Heat Stroke in Dogs
By Henry Cerny, DVM, MS
During the warm months of the year, dogs can overheat and the condition is referred to as heat stroke. Dogs don’t sweat all over their bodies like people do. Their primary way of regulating body temperature is through respiration (panting). Heat stroke can occur in dogs under several conditions such as being left in a car in hot weather, strenuous exercise in hot humid weather, and being left out in the sun without shade or water.
Symptoms of Heat Stroke in Dogs
The first signs of heat stroke are heavy panting and trouble or labored breathing. Other signs that may be seen are excess salivation, dry tacky pale gums, weakness, confusion, vomiting, diarrhea, and bleeding. The condition may progress to collapse, seizures, coma, or death.
Prevention of Heat Stroke in Dogs
The best way to prevent heat stroke is to make sure your dog has access to fresh water, adequate shade, and can retreat to a cool or air-conditioned area when necessary. Allowing your dog to become accustomed to hot weather and exercising them during the cooler times of the morning or evening is recommended.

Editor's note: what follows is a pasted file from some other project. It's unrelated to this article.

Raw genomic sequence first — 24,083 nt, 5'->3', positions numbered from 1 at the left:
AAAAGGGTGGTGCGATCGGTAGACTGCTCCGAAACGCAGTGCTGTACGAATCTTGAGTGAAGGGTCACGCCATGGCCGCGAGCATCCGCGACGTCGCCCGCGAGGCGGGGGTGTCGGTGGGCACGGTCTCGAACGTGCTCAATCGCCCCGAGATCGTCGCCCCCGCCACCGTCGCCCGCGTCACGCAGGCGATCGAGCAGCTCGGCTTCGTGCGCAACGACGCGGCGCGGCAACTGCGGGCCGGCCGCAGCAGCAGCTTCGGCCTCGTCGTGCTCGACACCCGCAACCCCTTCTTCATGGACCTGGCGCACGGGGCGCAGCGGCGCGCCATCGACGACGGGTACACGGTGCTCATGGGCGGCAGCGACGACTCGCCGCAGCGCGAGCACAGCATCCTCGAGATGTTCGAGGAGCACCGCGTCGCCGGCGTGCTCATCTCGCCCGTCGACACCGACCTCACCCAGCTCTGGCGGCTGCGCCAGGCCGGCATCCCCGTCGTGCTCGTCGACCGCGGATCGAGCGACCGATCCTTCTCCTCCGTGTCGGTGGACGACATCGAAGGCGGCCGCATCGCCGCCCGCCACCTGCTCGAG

Treatment of Heat Stroke in Dogs
When a dog suffers heat stroke it is a medical emergency and you should seek veterinary help as soon as possible. Depending on the circumstance it may be necessary to cool your dog down before you can get to a veterinarian. This can be done by pouring cool or tepid water (not ice cold) over the body. The additional use of a fan blowing cool air will also help.
It is important to note that dogs that suffer heat stroke can have delayed complications that may lead to death. But if you know what to watch for you can keep your dog safe.
Henry Cerny has served on the board of the Nebraska Veterinary Medical Association. He practices at Yankee Hill Veterinary Hospital, in Lincoln.
What do you do to make sure your dogs are comfortable on a hot day? Share your tips with us in the comments.